Whatever the outcome of the standoff between the Formula One Teams Association and the FIA, it was clear from the get-go that F1 was to change dramatically. As it turned out, the two parties – the first representing the teams currently participating in the sport and the second its governing body – have apparently reconciled their differences.

But as it turns out, even if all of the existing teams walked, the FIA would still have had a field of eager teams ready to take their place – that's one heck of a bargaining chip. One way or another, all indications are that the cost of running an F1 team will be drastically reduced in the near future, starting with next season. Lower costs mean easier access, and teams have been lining up by the dozen to take part in the new, more accessibly Formula One. Follow the jump to read all about 'em.

[Source: Autosport | Image: Mark Thompson/Getty]
  • First up is the team tentatively known as USF1. Though the name is expected to change (copyright issues), the idea is running full steam ahead: an American team, staffed by American personnel, with American drivers driving American machinery. Having lodged its entry before the floodgates opened, USF1 stands the strongest chance of appearing on the grid next year.
  • The next most likely candidate is David Richards. We refer to the once-and-future-team-principal instead of the team he'd be heading because Richards sits at the head of both Prodrive and Aston Martin, and both outfits, as we've reported previously, are expected to factor in. Richards has a wealth of experience in running racing teams, having steered Subaru's rally effort and Aston Martin's Le Mans program, to name just two, and even ran the BAR F1 team until handing the reins over to Honda. The team is expected to run under the Prodrive name with Mercedes engines for the first couple of seasons until Aston Martin's name is brought in to bare.
  • The latest outfit to throw its name into the ring is N.Technology, a team which dominated the European Touring Car Series with Alfa Romeo for three years running before moving up to the World Touring Car Championship (WTCC), where it placed third three seasons in a row. N.Technology's parent company MSC Organization Ltd is also the organizing body behind the International Formula Master championship, an open-wheel F1 feeder series that supports WTCC events.
  • A name that is no stranger to the world of F1, meanwhile, is Lola, a team which participated in the sport under various banners during the 1960s, only to drop out ahead of an aborted attempt to re-enter in 1997. The British manufacturer announced back in April that it was beginning work on its own F1 chassis. While Lola could go it alone in the new F1, we wouldn't be surprised to see it team up with one of the other entries, building the car for a partner team to race.
  • Another throw-back name from F1 history re-appearing under the new conditions is March, the team co-founded by FIA president Max Mosley. March first appeared in F1 in 1970, when it raced under its own name and also supplied customer chassis to other teams. On its race debut, Jackie Stewart took pole in a March 701 under the Tyrrell banner. After starting nearly 200 grands prix and winning three, March dropped out of the sport in 1992. Sources suggest that the currently dormant race team, now owned by British soccer team owner Andew Fitton, could partner with Cosworth in its return to the field.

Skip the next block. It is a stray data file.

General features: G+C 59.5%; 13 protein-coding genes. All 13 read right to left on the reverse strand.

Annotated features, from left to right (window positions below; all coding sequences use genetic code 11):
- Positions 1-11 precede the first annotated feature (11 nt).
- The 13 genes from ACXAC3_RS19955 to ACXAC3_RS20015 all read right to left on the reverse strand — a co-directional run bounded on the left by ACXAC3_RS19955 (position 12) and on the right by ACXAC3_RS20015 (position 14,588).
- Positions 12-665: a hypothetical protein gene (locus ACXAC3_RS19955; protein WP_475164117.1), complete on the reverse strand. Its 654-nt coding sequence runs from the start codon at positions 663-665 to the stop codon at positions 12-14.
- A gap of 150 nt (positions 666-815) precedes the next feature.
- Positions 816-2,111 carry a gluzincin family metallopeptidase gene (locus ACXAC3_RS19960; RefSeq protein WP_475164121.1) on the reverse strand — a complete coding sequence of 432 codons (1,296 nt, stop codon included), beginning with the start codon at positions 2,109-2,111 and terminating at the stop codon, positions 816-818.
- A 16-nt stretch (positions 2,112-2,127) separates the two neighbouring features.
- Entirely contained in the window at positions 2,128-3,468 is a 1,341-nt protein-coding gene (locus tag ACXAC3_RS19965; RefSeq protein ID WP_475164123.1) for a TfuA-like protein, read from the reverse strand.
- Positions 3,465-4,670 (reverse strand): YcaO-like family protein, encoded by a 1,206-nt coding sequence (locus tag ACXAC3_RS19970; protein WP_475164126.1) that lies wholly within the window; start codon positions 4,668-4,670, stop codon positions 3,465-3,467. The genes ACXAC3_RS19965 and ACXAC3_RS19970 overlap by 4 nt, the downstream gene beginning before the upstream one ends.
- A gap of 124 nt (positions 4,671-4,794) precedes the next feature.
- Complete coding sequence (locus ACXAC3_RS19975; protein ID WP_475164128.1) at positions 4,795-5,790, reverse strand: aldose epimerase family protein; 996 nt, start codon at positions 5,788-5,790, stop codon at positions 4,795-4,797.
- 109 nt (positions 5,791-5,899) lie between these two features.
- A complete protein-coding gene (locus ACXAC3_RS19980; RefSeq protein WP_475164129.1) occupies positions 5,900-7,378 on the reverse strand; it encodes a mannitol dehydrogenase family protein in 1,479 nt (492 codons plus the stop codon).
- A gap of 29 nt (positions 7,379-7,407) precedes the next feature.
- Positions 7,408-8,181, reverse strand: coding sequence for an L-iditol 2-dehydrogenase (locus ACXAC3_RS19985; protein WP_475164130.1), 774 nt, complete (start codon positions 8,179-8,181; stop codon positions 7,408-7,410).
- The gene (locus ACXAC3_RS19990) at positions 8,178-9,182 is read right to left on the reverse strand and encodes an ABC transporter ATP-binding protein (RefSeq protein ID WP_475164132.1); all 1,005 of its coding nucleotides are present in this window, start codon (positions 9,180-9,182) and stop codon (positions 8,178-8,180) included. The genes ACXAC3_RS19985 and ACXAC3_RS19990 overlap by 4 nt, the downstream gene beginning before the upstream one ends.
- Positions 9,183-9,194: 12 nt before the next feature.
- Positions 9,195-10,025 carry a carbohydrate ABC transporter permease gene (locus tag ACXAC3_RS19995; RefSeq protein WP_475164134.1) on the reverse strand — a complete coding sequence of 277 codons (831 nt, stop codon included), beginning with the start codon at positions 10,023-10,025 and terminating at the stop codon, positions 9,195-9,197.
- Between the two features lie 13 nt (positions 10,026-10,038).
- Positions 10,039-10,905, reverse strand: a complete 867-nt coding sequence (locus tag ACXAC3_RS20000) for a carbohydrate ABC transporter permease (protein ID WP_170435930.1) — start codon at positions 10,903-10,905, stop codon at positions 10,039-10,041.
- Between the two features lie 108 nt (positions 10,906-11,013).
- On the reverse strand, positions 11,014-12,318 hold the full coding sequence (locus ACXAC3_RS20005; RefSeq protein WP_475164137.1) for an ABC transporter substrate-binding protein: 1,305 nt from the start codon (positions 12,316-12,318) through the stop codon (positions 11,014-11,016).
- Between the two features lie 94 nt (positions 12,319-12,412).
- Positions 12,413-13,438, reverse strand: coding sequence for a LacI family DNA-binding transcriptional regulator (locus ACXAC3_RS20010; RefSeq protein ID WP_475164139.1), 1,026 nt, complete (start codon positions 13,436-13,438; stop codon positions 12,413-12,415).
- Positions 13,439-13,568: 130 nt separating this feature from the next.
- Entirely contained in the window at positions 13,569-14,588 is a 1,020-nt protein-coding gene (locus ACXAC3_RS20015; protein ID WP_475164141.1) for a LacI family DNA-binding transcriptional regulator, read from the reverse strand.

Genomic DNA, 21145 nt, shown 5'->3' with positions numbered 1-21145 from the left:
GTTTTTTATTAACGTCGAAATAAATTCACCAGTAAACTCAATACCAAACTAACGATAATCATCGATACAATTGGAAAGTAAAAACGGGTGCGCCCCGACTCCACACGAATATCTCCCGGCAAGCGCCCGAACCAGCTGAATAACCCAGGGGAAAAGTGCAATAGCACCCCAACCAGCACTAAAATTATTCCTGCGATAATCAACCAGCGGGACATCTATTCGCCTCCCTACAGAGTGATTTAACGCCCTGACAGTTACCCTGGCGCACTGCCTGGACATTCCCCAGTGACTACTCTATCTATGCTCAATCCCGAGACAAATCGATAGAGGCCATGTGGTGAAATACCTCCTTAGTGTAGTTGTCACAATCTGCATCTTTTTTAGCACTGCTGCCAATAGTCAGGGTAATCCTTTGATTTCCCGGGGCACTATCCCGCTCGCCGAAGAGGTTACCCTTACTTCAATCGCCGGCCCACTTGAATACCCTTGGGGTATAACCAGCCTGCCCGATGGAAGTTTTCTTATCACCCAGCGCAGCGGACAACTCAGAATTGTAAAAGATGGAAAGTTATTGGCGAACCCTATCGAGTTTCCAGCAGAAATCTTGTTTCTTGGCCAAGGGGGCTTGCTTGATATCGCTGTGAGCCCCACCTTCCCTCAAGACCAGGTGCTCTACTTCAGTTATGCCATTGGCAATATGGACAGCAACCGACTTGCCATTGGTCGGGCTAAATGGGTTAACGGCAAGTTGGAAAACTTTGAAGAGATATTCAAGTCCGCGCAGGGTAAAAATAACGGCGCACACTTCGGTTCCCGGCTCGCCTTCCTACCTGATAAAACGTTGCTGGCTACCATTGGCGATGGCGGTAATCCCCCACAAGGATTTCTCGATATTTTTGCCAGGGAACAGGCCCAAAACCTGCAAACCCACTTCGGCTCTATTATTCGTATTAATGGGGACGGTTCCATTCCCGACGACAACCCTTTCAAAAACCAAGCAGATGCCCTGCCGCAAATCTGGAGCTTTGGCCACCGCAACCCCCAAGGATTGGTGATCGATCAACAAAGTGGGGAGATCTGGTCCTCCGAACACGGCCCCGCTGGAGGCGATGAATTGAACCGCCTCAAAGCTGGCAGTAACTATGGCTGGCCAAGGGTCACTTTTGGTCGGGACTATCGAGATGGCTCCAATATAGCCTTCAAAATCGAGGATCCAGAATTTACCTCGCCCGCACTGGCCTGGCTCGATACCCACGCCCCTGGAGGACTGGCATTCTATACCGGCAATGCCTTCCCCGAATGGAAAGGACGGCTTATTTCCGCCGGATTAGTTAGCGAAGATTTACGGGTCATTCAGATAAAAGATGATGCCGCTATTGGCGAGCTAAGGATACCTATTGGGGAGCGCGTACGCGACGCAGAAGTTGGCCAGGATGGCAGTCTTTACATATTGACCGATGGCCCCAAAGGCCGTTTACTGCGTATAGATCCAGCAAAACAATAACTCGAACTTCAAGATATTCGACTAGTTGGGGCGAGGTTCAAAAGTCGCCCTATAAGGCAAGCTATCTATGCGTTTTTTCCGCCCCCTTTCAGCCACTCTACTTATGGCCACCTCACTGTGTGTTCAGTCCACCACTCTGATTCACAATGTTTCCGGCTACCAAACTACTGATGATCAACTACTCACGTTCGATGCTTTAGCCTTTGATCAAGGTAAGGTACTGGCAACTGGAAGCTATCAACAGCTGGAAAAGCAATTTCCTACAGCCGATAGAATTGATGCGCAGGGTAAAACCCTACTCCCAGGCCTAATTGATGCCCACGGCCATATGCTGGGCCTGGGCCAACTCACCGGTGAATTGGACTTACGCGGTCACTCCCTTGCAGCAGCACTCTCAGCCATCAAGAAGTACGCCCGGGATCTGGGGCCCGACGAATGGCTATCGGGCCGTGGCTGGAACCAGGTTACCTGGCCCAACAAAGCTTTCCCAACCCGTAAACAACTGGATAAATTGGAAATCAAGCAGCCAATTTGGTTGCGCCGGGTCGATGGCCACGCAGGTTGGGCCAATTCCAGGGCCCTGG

• Another strong entry comes from the combination of Formula 3 team Litespeed GP and Mike Gascoyne's MGI Ltd. Gascoyne has a wealth of experience running F1 teams, having worked for McLaren, Toyota, Sauber, Tyrrell, Spyker and Force India, and directed the Jordan and Renault teams.
  • Other teams which have registered their bids to join the F1 grid for 2010 include Epsilon Euskadi, a Spanish racing team which currently campaigns in the World Series by Renault and Le Mans; former GP2 team Campos Racing which currently competes in the Spanish Formula 3 championship and reportedly has backing from Mexican billionaire Carlos Slim; current GP2 competitor iSport; and former F1 driver Alex Wurz's Team Superfund; as well as former Bennetton designer and Simtek F1 boss Nick Wirth; motorsport engineering consultancy Ray Mallock Limited; and automotive components supplier Formtech, which acquired the assets of the former Super Aguri team and announced a deal to run under the stoic Brabham name. Previous rumors suggested that either Andretti Green or Penske could try their hand at F1 as well, however no confirmation has followed.
Questions still remain as to who would provide the engines to all these new teams clamoring for their shot at the big time. Mercedes-Benz has emerged as a favorite, already supplying McLaren, Brawn GP and Force India with engines. The German automaker could potentially terminate its relationship with McLaren and opt only to supply engines, but surely Mercedes can't power the entire grid on its own. With support from FIA president Max Mosley, Cosworth looks poised to return to F1 by supplying relatively low-cost engines to independent teams. However Ferrari, Toyota, Renault and BMW could find themselves in a position to take additional teams under their wings in supplying customer engines.

All in all that makes 13 teams confirmed to have formalized their bids to enter the Formula One championship for next season. While F1 boss Bernie Ecclestone has voiced his support for an expanded grid, surely not all of this baker's dozen can be accepted in addition to the ten teams currently in the series. The FIA is scheduled to publicize the final entry list on June 12, so stay tuned for the announcement.